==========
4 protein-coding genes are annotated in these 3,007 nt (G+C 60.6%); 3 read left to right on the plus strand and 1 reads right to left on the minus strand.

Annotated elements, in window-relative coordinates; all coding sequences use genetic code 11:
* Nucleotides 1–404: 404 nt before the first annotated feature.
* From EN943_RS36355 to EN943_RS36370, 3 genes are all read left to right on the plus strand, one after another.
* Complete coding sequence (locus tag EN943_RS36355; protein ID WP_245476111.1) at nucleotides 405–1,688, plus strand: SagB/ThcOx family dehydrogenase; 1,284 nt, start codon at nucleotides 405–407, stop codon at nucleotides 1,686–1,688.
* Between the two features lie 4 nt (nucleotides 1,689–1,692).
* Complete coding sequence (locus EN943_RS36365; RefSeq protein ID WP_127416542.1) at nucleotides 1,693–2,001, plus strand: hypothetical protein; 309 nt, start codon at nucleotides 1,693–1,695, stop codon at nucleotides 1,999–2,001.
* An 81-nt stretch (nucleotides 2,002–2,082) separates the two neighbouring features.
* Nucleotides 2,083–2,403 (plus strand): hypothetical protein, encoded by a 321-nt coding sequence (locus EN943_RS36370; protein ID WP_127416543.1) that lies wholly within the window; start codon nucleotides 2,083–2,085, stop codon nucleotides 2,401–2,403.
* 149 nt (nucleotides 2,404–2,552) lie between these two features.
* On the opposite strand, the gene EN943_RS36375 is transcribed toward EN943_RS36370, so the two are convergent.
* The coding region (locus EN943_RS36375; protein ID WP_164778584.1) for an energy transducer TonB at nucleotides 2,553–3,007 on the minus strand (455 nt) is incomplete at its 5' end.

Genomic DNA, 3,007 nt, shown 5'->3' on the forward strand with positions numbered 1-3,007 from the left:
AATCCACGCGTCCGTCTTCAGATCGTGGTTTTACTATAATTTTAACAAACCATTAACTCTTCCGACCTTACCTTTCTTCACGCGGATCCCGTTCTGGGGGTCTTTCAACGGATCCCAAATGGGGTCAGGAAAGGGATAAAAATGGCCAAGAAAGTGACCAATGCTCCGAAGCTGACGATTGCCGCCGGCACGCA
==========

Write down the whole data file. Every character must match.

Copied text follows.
4 protein-coding genes are annotated in these 3,007 nt (G+C 60.6%); 3 read left to right on the plus strand and 1 reads right to left on the minus strand.

Annotated elements, in window-relative coordinates; all coding sequences use genetic code 11:
* Nucleotides 1–404: 404 nt before the first annotated feature.
* From EN943_RS36355 to EN943_RS36370, 3 genes are all read left to right on the plus strand, one after another.
* Complete coding sequence (locus tag EN943_RS36355; protein ID WP_245476111.1) at nucleotides 405–1,688, plus strand: SagB/ThcOx family dehydrogenase; 1,284 nt, start codon at nucleotides 405–407, stop codon at nucleotides 1,686–1,688.
* Between the two features lie 4 nt (nucleotides 1,689–1,692).
* Complete coding sequence (locus EN943_RS36365; RefSeq protein ID WP_127416542.1) at nucleotides 1,693–2,001, plus strand: hypothetical protein; 309 nt, start codon at nucleotides 1,693–1,695, stop codon at nucleotides 1,999–2,001.
* An 81-nt stretch (nucleotides 2,002–2,082) separates the two neighbouring features.
* Nucleotides 2,083–2,403 (plus strand): hypothetical protein, encoded by a 321-nt coding sequence (locus EN943_RS36370; protein ID WP_127416543.1) that lies wholly within the window; start codon nucleotides 2,083–2,085, stop codon nucleotides 2,401–2,403.
* 149 nt (nucleotides 2,404–2,552) lie between these two features.
* On the opposite strand, the gene EN943_RS36375 is transcribed toward EN943_RS36370, so the two are convergent.
* The coding region (locus EN943_RS36375; protein ID WP_164778584.1) for an energy transducer TonB at nucleotides 2,553–3,007 on the minus strand (455 nt) is incomplete at its 5' end.

Genomic DNA, 3,007 nt, shown 5'->3' on the forward strand with positions numbered 1-3,007 from the left:
AATCCACGCGTCCGTCTTCAGATCGTGGTTTTACTATAATTTTAACAAACCATTAACTCTTCCGACCTTACCTTTCTTCACGCGGATCCCGTTCTGGGGGTCTTTCAACGGATCCCAAATGGGGTCAGGAAAGGGATAAAAATGGCCAAGAAAGTGACCAATGCTCCGAAGCTGACGATTGCCGCCGGCACGCA